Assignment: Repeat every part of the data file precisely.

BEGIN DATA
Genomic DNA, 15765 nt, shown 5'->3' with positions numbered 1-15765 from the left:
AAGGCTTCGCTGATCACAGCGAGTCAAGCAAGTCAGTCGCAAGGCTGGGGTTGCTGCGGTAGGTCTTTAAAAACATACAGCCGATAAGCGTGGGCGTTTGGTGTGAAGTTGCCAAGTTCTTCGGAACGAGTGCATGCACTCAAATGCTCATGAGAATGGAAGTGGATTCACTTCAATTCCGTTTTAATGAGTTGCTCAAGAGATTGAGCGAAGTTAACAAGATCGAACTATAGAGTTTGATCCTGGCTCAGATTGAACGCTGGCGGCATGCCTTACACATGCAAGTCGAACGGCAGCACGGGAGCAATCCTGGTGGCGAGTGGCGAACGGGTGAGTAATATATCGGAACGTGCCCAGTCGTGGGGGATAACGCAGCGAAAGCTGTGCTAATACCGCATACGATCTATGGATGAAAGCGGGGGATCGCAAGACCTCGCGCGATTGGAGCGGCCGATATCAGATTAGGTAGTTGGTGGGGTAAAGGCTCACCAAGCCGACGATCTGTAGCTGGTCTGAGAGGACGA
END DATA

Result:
Genomic DNA, 15765 nt, shown 5'->3' with positions numbered 1-15765 from the left:
AAGGCTTCGCTGATCACAGCGAGTCAAGCAAGTCAGTCGCAAGGCTGGGGTTGCTGCGGTAGGTCTTTAAAAACATACAGCCGATAAGCGTGGGCGTTTGGTGTGAAGTTGCCAAGTTCTTCGGAACGAGTGCATGCACTCAAATGCTCATGAGAATGGAAGTGGATTCACTTCAATTCCGTTTTAATGAGTTGCTCAAGAGATTGAGCGAAGTTAACAAGATCGAACTATAGAGTTTGATCCTGGCTCAGATTGAACGCTGGCGGCATGCCTTACACATGCAAGTCGAACGGCAGCACGGGAGCAATCCTGGTGGCGAGTGGCGAACGGGTGAGTAATATATCGGAACGTGCCCAGTCGTGGGGGATAACGCAGCGAAAGCTGTGCTAATACCGCATACGATCTATGGATGAAAGCGGGGGATCGCAAGACCTCGCGCGATTGGAGCGGCCGATATCAGATTAGGTAGTTGGTGGGGTAAAGGCTCACCAAGCCGACGATCTGTAGCTGGTCTGAGAGGACGA